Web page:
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Genevieve @ The Coalface

At just 20 years old, Singleton-born Genevieve Janse van Rensburg is about to achieve her ultimate goal – competing in the Modern Pentathlon at the Paris Olympics.

What is the Modern Pentathlon you might be thinking. Well, it consists of four events, fencing, swimming, equestrian (show jumping) and the oneLaser Run (running and shooting).

The fencing is a round-robin tournament with each competitor having to bout against every other competitor, the swimming event is a freestyle race over 200-metres with athletes seeded in heats according to their personal best time, and the show jumping portion of the Modern Pentathlon involves jumping over 15 obstacles of up to 120cm in height on horses selected from a random draw.

Lastly, the oneLaser event is a handicapped start, with athletes running 600-metres to a shooting range where they’re required to hit five targets before beginning another 600-metre run, that’s repeated three further times.

Genevieve has played sport for most of her life and loves it.

“Mum made us swim from 6-months old because we were living in Singleton where there are a lot of open dams. Then I started netball when I was 5 years old and horse riding at 6, and then tried a little bit of everything during high school.

“I came across Pentathlon when Chloe Esposito came to our school to talk about it. I realised I already did three out of the five sports so what’s another two to learn!”

Genevieve, her parents and her sister moved to Newcastle when she was 8 years old.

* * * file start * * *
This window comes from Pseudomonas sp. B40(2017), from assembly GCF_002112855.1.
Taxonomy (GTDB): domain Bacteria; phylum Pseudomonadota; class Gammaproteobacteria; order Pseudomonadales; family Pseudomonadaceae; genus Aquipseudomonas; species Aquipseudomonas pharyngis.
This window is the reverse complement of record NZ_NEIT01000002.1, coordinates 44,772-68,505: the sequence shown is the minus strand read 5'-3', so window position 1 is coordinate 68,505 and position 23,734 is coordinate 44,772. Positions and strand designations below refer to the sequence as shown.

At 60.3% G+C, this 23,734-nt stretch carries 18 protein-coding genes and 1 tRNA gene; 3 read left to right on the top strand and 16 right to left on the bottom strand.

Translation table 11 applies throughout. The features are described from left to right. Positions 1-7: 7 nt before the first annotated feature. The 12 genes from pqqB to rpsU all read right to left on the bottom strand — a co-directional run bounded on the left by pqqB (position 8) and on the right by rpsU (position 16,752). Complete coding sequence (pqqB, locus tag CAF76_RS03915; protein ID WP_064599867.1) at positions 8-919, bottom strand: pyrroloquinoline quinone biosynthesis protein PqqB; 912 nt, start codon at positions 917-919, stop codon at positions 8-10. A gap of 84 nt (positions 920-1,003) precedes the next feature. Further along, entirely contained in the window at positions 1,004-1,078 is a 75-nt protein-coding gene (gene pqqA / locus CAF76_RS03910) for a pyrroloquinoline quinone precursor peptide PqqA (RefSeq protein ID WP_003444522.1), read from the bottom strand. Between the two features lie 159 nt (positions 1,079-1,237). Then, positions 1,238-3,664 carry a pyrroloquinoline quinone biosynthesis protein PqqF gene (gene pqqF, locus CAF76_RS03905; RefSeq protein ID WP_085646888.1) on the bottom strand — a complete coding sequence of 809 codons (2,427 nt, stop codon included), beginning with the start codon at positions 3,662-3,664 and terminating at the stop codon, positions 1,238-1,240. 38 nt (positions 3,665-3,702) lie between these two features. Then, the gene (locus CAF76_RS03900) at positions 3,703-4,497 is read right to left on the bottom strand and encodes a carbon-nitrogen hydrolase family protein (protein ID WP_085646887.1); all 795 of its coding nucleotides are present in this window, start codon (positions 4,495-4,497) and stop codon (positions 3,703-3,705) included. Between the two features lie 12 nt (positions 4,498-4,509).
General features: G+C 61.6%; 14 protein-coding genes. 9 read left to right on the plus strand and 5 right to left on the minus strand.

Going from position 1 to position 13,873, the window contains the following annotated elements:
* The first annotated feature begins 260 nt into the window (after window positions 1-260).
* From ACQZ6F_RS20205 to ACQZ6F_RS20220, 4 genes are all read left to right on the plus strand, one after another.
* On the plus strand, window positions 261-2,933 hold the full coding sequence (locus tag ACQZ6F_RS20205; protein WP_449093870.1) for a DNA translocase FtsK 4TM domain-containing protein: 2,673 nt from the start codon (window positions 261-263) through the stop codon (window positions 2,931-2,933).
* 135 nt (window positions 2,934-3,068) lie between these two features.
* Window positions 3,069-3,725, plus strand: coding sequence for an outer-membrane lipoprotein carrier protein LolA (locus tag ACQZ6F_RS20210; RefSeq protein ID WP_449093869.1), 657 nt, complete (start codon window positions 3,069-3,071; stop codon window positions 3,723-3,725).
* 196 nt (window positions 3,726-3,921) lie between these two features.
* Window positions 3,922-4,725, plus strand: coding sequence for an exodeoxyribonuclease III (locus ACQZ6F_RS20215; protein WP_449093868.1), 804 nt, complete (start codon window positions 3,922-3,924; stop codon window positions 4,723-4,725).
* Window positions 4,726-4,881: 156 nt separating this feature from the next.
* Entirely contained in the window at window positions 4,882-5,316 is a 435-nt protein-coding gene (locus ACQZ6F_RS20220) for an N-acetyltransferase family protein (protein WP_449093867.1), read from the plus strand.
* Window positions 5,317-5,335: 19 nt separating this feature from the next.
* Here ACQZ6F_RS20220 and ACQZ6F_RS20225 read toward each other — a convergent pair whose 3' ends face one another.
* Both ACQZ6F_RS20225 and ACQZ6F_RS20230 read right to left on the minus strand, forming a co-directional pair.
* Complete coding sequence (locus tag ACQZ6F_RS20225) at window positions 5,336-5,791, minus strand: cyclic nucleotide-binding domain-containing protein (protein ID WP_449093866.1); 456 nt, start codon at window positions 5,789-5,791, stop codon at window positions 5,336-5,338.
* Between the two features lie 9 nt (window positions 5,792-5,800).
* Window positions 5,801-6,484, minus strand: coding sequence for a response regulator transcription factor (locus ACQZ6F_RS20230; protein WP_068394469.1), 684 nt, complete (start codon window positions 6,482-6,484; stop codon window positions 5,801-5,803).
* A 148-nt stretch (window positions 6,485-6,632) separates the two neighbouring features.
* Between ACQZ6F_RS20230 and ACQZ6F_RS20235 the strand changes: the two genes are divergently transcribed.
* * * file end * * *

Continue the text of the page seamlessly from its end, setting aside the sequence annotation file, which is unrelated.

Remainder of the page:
“Most of my training is in Newcastle like my swimming and running. I go to Sydney twice a week for fencing and then head to the Central Coast for horse riding.

“My first international competition was in 2018, the Asia Oceania Championships. International competition was put on hold during the pandemic, but I was able to compete in multiple fencing competitions.”

Genevieve @ The Coalface
Genevieve preparing to take part in the fencing portion of the pentathlon. Image: UIPM & Türkiye Modern Pentatlonu Federasyonu.

In 2022, Genevieve was back on the international circuit, placing third at the U19 European Championships and brought home gold from the Australian Modern Pentathlon National Championships.

All those events were preparing Geneveive for her ultimate goal: Paris 2024.

“There are several ways to qualify for the Olympics. There is one regional quota spot for Oceania, or you can qualify through world rankings or if you come first at the World Cup Final for this season or last season.

“I qualified through the regional quota spot. For me it’s relaxed now, I’ll do the World Championships and train in the UK for the next five weeks or so and then head over to Paris for a week and then it’s straight into competition.”

Last year Genevieve was the recipient of the Tier 3 Scholarship within the Sport Australia Hall of Fame Scholarship and Mentoring Program which provides encouragement and funding for 12-14 months.

Modern Pentathlon as a sport isn’t hugely popular in Australia which Geneveive said has its positives, but also negatives.

Genevieve @ The Coalface

“Currently competing in Australia opens are one girl and three guys. We had a lot more last year but with injuries and retirement they’ve dropped off.

“It’s good and bad. It does mean there are more opportunities for me because I’m just the one girl and I don’t have to worry about being accepted to go to competitions or struggling with the number of athletes allowed, but it also means the sport itself doesn’t get the recognition or the funding it deserves. We have a limited number of young athletes coming up, so the future of the modern pentathlon is worrying.

“The Laser Run as a sport individually has a lot more popularity in Australia than the Modern Pentathlon. So, we have a lot of younger athletes coming up which is great because hopefully they will come over to Pentathlon and give the sport a boost.”

For now, Genevieve is focused on Paris. The Modern Pentathlon will be run over four days from August 8th.

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